The man standing on the doormat looked a great deal like Marlon Brando circa Last Tango in Paris, but much smoother; he had a large square head with craggy Roman features, and receding iron-grey curls carefully arranged in the Caesar style, but his olive skin was sleek and supple, making it impossible to discern if he was forty or sixty or somewhere in between. His double-breasted buff shantung suit was extremely baggy and draped on him much like a toga, the wide legs of the pants nearly obscuring the beautifully crafted snakeskin shoes, and a flowing scarf of golden damask closed the floppy collar of the sky-blue silk shirt instead of a necktie. His overall mien made Danny think of one of the nellier Roman emperors.

"Well, are you just going to stand there gawking," Theo said in his queeny sing-song voice, one hand in his jacket pocket and the other floating airily at shoulder level, "or are you going to invite me in?"

"Oh, sorry," Danny apologized again, stepping clumsily backward to allow entrance to this strange apparition, "Please do come in. Would you like some coffee?"

"No thank you, dear, I've had mine," Theo Ermengratz swept past him like a ship in full sail, looking Danny up and down as he did so, before stopping to study the living-room with a practiced eye, "But this room is lovely! Who did it?"

"Stan Ogilvie," Danny answered vaguely, following in the wake of the famous decorator as he flitted through the room, trying to figure out if the man was fat or if it was an illusion caused by all that drapery: there was an awful lot of fabric covering an awful lot of body, but the way he moved was not the way a fat man moved, his gait was sturdy and even his airiest gestures carried a threat of power.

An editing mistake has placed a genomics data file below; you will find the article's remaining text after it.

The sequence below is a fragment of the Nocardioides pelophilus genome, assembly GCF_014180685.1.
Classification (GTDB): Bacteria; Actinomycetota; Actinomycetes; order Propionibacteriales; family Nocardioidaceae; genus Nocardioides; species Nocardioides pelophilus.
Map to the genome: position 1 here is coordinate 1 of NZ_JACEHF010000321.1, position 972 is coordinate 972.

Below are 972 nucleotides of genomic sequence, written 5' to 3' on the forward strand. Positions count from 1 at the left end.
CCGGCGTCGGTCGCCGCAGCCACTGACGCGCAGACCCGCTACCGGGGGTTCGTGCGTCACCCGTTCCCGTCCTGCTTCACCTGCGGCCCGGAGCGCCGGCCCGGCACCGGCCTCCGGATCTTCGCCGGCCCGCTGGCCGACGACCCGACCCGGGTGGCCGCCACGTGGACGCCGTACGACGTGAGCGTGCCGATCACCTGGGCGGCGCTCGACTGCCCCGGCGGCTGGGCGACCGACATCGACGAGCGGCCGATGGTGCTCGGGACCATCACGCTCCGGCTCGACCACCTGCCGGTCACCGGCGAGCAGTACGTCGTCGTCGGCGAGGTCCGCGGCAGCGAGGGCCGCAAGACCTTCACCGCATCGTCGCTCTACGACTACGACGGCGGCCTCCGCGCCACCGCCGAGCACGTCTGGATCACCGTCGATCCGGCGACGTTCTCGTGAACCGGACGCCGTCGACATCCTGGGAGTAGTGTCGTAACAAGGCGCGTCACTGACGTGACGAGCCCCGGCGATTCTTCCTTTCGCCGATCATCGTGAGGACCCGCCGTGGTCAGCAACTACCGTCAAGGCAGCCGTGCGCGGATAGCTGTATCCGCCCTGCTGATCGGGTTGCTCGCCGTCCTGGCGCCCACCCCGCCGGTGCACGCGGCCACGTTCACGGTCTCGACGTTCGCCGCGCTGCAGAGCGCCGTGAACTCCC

"Stan Ogilvie is a contractor, darling," Theo turned and pinned Danny with an interrogative eye and a return to the intimidating voice, "I meant who is your decorator?"

"Oh, I didn't have a decorator," Danny admitted with a touch of embarrassment, "But Stan did the paint and the fixtures and the upholstery."

"So you're telling me you did this yourself? The colors, the arrangement, the actual objects?" the decorator was busy sneering at the carved caryatids on the Victorian desk chair.

"Most of it. Some of the pieces were gifts."

"Please tell me this unspeakable chair was a gift. Yes? Oh, thank God. And now tell me that you aren't terribly attached to it and won't mind if I take it outside and set it on fire?"

"A very good friend gave that to me."

"Was he an oil-rich cowboy who liked to pretend to be an Old West cattle baron?"

"No, a computer programmer. He knew of my love for antiques, but he didn't know what kind. I think it's sweet."

"Hmph. Well, with the exception of your weakness for sentiment in the form of questionable Renaissance Revival desk-chairs, I see a very promising eye at work here," the hand was fluttering again, big and square but rendered effete with glossy nails and a pinkie-ring glittering with small diamonds, indicating the room around them.